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because her blood cries out. one of franco's far new posts on twitter criticized the police killing of a young man as he was leaving charge. the remarks groups say police are responsible for at least one thousand killings last year. how to hoax to al-jazeera . colombia's government has revived peace talks with the only remaining rebel group the national liberation army or ellen the go between the two sides ended in january when the group launched attacks just after a temporary ceasefire expired president says he's resuming the talks to save lives ahead of may's presidential election and colombia started to investigate and prepare cases of war crimes committed by the fark rebel group victims can now file complaints with the newly created special jurisdiction for peace park became a political party after it signed a peace deal with the government in two thousand and sixteen that ended a fifty year conflict. it's the way he was this is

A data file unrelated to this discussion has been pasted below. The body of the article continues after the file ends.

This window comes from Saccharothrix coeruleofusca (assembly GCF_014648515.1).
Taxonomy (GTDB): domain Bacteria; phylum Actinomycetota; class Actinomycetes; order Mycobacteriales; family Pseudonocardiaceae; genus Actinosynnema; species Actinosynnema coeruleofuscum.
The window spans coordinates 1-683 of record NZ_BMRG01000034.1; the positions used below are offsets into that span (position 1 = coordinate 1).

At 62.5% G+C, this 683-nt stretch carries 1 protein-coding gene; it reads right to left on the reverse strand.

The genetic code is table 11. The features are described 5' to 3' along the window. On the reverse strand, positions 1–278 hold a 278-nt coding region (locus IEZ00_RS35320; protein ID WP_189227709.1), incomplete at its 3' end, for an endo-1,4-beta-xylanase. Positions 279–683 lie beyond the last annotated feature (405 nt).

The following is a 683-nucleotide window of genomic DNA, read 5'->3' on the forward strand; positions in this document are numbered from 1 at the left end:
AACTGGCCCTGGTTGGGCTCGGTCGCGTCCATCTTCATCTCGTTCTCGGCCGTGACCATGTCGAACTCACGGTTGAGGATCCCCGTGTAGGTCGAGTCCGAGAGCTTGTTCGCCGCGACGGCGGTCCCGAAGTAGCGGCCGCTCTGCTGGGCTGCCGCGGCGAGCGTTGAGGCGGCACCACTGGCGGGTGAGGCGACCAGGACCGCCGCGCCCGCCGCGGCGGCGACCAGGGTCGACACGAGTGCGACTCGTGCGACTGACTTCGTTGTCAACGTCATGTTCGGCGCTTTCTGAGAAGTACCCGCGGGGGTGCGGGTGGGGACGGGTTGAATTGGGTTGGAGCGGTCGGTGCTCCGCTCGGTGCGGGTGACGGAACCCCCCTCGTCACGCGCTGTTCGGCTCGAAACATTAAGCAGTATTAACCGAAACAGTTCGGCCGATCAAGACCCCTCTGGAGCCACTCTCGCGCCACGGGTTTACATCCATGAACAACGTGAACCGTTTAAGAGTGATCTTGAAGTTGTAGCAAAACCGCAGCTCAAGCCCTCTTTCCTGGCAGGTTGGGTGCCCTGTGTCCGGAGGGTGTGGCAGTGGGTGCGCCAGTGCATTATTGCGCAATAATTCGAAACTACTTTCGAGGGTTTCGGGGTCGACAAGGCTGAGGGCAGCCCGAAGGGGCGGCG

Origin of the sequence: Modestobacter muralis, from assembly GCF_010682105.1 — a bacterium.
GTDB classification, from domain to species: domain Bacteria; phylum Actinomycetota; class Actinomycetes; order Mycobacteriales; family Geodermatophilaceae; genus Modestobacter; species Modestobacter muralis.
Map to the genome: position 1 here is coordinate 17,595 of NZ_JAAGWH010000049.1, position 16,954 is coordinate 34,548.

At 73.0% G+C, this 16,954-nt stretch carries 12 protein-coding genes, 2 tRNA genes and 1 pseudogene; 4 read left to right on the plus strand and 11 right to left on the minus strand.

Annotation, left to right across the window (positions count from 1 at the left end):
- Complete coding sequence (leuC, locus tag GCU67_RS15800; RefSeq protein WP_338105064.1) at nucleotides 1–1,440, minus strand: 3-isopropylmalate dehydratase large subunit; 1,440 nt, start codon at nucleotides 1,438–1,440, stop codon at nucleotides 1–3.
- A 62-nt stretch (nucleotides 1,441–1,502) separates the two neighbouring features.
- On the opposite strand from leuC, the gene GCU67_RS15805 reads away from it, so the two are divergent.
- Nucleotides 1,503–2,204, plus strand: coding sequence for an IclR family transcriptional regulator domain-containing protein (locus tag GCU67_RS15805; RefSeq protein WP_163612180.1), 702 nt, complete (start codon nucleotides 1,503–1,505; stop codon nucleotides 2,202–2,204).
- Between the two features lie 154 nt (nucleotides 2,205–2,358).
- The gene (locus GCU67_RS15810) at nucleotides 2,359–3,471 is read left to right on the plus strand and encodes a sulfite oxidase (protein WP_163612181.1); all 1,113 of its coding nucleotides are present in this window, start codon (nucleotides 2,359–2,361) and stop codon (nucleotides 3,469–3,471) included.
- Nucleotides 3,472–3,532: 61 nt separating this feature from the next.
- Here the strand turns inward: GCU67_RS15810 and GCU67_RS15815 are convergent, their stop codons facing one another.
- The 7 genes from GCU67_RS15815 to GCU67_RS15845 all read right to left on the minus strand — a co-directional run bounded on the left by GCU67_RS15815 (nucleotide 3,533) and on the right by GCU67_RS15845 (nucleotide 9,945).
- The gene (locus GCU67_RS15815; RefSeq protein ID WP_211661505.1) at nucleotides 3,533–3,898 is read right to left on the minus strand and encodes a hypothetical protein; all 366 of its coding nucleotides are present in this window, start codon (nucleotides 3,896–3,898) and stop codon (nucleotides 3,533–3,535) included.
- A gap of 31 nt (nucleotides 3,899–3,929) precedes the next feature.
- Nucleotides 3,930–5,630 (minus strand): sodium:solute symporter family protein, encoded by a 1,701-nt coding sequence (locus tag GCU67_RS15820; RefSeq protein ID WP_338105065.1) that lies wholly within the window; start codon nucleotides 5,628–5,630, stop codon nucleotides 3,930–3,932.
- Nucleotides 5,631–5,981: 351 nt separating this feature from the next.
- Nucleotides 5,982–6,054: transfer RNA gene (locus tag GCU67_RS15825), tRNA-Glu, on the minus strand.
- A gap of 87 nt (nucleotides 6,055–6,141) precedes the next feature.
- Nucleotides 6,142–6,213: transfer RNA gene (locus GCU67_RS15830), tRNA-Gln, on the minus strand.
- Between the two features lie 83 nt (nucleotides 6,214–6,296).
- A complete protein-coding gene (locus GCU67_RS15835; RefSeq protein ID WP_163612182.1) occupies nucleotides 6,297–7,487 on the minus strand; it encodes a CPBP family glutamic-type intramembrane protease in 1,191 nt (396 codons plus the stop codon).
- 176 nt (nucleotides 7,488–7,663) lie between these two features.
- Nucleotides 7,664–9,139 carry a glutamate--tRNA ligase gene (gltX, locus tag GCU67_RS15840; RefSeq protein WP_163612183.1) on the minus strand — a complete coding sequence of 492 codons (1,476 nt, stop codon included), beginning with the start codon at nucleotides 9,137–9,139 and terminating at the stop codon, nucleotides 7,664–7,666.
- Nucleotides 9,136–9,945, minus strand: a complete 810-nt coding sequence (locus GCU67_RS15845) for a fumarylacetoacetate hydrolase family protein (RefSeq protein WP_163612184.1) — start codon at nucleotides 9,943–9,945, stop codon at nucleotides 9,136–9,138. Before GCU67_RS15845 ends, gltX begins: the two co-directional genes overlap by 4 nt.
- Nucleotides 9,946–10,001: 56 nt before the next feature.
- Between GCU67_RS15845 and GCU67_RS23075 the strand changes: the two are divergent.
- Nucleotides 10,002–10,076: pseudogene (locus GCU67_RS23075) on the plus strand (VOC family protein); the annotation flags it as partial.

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a historic moment which marks the healing of the knowledge ment of truth and responsibility and from this exercise truth through. allows us not to repeat the history that has been so painful and so cruel for this country i ask you give me a gun it almost makes me want to cry from the happiness i feel to see what the president has done what many should have done and about how many people were killed i lost my father my brothers my life has been tragic. the any human rights office is accusing mexico's police of torturing dozens of people while investigating the disappearance of forty three students four years ago now it says are strong evidence some of those arrested were subjected to arbitrary detention and rights violations child home and has more from mexico city. it was a case that horrified mexico forty three students pulled off of buses by corrupt mexican police working with a criminal gang they would never seen alive again for months after the capital's